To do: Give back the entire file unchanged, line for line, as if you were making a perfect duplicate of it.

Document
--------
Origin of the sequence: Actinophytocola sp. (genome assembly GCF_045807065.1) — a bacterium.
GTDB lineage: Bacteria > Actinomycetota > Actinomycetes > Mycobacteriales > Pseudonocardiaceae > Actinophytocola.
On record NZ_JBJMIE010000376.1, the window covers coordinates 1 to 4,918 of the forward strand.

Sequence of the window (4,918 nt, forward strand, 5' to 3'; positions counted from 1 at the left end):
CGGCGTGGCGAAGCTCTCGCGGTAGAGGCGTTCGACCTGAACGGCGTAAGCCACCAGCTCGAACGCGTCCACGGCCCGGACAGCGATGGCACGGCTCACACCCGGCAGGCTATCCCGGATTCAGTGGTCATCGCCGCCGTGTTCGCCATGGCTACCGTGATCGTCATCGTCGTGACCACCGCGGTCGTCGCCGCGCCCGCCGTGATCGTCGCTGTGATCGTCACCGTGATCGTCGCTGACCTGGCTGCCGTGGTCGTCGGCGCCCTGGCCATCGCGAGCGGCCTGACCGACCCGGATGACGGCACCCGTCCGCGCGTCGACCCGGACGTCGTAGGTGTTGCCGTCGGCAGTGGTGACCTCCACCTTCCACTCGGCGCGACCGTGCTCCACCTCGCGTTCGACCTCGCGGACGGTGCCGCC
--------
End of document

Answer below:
Origin of the sequence: Actinophytocola sp. (genome assembly GCF_045807065.1) — a bacterium.
GTDB lineage: Bacteria > Actinomycetota > Actinomycetes > Mycobacteriales > Pseudonocardiaceae > Actinophytocola.
On record NZ_JBJMIE010000376.1, the window covers coordinates 1 to 4,918 of the forward strand.

Sequence of the window (4,918 nt, forward strand, 5' to 3'; positions counted from 1 at the left end):
CGGCGTGGCGAAGCTCTCGCGGTAGAGGCGTTCGACCTGAACGGCGTAAGCCACCAGCTCGAACGCGTCCACGGCCCGGACAGCGATGGCACGGCTCACACCCGGCAGGCTATCCCGGATTCAGTGGTCATCGCCGCCGTGTTCGCCATGGCTACCGTGATCGTCATCGTCGTGACCACCGCGGTCGTCGCCGCGCCCGCCGTGATCGTCGCTGTGATCGTCACCGTGATCGTCGCTGACCTGGCTGCCGTGGTCGTCGGCGCCCTGGCCATCGCGAGCGGCCTGACCGACCCGGATGACGGCACCCGTCCGCGCGTCGACCCGGACGTCGTAGGTGTTGCCGTCGGCAGTGGTGACCTCCACCTTCCACTCGGCGCGACCGTGCTCCACCTCGCGTTCGACCTCGCGGACGGTGCCGCC